Friday, May 10, 2013

Bad Day in Newfoundland

The Transportation Safety Board is looking into two incidents in Newfoundland today, one involving loss of life.

1. Western Tugger recently photographed in St.John's by Clar Vautier. Photo used with permission.

The tug Western Tugger, bound from Sorel, QC to Long Harbour NL, was towing a barge loaded with 7,000 tonnes of reinforcing steel. While off Burgeo the barge capsized and one man on the tug's deck was struck by the tow line and sustained severe injuries from which he later died. This outcome is most regrettable, and reminds us all that working at sea is a dangerous job.
Western Tugger is operated by Midnight Marine Ltd (Miller Shipping) and is a veteran of many years standing. Built in 1943 as LT-643 for the United States Army, it is a product of  the Jakobson Shipyard in Oyster Bay shipyard in New York. It is single screw, with a GM Detroit EMD* installed in 1979, giving 1925 bhp. The Army kept the tug until 1973 when it became Taurus until 1990, when it was acquired by Gaelic Tugboat Co of Detroit, MI  and renamed Gaelic Challenge. In 1995 it was renamed Frankie D then in 1997 Dawson B before settling on the name Doug McKeil in 1998. McKeil Marine operated the tug until 2005 when it passed to Miller and became Western Tugger. It is still often employed by McKeil, but has also worked on the Nova Scotia/PEI gravel run and with pulpwood barges on the St.Lawrence.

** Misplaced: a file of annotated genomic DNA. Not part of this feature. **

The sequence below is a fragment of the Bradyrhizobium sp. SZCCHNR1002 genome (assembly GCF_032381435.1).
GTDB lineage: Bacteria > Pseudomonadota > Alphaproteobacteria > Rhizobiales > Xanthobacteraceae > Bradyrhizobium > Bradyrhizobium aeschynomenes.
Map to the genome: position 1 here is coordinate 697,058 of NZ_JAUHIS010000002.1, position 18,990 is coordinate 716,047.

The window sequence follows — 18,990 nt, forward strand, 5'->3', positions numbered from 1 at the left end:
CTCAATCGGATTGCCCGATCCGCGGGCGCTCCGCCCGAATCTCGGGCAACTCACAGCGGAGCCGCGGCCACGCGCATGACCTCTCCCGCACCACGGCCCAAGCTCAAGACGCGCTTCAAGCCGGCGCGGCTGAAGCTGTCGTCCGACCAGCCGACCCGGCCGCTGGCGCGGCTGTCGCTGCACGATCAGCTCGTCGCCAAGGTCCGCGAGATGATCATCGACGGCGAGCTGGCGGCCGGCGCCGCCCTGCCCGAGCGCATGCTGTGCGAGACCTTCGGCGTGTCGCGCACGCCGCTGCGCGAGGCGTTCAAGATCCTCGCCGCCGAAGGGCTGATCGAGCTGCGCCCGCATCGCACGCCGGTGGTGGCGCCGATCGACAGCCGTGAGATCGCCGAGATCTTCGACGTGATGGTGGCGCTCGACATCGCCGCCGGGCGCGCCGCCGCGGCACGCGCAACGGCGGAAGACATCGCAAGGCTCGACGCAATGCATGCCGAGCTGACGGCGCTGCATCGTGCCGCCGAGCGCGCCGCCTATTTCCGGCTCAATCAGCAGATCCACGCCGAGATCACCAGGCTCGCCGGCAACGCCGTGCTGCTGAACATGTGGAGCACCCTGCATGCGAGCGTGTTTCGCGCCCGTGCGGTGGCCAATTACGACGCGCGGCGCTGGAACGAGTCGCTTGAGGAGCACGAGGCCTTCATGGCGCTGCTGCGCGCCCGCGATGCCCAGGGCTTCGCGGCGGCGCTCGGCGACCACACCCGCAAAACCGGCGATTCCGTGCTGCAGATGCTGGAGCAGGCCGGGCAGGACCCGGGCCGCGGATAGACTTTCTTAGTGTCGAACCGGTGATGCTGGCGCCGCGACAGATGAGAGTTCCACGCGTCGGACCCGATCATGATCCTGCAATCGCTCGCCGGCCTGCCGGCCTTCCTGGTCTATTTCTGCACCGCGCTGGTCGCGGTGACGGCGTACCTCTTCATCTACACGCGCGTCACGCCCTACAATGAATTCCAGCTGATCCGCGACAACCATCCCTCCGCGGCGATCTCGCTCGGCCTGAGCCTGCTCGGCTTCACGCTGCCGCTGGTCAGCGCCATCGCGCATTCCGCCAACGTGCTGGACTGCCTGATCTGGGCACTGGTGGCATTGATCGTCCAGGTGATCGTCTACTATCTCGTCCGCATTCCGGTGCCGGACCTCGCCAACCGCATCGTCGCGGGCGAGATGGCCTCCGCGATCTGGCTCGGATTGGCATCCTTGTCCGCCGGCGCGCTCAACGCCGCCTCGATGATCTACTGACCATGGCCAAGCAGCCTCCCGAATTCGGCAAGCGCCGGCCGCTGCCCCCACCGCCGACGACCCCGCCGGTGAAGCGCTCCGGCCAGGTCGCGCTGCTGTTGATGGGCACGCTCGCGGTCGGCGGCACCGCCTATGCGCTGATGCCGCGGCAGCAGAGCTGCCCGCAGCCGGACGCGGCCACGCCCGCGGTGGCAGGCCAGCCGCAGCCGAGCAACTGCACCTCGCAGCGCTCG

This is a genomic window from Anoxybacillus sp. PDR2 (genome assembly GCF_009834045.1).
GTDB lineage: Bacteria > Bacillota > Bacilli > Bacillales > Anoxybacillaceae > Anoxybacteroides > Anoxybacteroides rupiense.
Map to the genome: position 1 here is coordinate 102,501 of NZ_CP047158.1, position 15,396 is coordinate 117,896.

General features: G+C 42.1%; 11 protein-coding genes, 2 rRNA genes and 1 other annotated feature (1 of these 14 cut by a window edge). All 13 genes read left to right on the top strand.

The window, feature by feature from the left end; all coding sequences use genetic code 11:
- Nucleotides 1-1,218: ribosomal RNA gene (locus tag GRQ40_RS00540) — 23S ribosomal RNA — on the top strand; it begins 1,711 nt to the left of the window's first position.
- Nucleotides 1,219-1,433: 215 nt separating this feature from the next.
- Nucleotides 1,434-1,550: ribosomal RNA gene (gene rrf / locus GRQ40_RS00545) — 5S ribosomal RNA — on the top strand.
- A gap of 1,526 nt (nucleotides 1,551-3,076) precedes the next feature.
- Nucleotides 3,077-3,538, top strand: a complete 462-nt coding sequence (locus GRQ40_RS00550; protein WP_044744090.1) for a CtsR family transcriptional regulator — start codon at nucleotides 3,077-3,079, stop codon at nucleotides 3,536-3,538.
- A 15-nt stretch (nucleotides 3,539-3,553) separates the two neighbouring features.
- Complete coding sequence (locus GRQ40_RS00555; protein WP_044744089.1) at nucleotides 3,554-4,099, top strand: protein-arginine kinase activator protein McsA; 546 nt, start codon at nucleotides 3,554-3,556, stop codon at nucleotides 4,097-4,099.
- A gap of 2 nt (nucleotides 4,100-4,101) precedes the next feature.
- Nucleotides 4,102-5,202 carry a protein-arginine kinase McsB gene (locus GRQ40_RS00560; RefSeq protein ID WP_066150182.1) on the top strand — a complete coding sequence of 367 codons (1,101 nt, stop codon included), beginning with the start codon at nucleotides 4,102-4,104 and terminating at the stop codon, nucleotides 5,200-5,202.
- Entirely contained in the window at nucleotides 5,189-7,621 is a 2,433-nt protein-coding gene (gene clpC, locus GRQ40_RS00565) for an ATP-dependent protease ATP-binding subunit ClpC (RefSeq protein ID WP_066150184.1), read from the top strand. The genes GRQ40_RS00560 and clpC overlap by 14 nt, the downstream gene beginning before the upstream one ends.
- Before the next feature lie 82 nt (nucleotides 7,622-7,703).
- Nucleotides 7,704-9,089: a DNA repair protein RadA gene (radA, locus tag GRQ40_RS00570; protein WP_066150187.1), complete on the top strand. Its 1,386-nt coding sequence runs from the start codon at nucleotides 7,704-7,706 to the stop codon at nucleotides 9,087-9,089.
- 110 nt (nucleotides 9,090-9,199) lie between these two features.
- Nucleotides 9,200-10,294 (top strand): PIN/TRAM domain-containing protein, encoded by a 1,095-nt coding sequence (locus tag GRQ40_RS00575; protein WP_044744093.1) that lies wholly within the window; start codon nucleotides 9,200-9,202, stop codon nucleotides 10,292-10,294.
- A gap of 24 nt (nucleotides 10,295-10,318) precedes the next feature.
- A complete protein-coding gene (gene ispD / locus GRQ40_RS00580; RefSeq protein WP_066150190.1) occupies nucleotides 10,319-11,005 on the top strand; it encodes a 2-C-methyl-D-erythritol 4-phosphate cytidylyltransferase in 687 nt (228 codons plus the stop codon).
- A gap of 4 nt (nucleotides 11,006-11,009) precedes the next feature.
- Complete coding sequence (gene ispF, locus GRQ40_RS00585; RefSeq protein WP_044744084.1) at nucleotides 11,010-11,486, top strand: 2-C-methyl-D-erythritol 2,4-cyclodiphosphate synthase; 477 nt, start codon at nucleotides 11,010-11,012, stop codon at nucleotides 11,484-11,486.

At this time I do not know the name of the barge involved.
2. As Doug McKeil in Halifax. The elevated wheelhouse has since been lowered, no doubt to improve stability.

The other incident involved the supply/deck cargo vessel Anticosti. An engine room fire broke out on board and as I understand it, it was not possible to fight the fire with the resources available on the boat. It was while bringing it alongside for assistance from the fire department that it struck the pier very heavily, incurring as yet unknown damage.
1. The civilian Anticosti

 The ship was built in 1973 by Allied Shipbuilders in North Vancouver as Lady Jean Tide for International Offshore Service (Liberia) an arm of P+O. They ran it only until 1975 when it went to Tidewater Marine of Liberia and was renamed Jean Tide. In the late 1980s when the Royal Canadian Navy needed trials craft for the Maritime Coastal Defence Vessel program, and reserve training, they acquired this ship and sister  Joyce Tide, which they renamed Anticosti and Moresby respectively, Pennant Numbers MA 110 and MA 111. When the MCMDVs were delivered the two were decommissioned in March 2000 and sold. Anticosti left Halifax in tow of Escort Protector (McKeil) December 10, 2001 for Clarenville, NL for new owners, Star Line Inc.and it was registered without change of name in 2002. Ownership has since passed to North Atlantic Corp (Cape Harrison Marine) of St.John's. The ship has been available for a variety offshore duties including research.
2. The military Anticosti.

* Corrected after initial posting.


No comments:

Post a Comment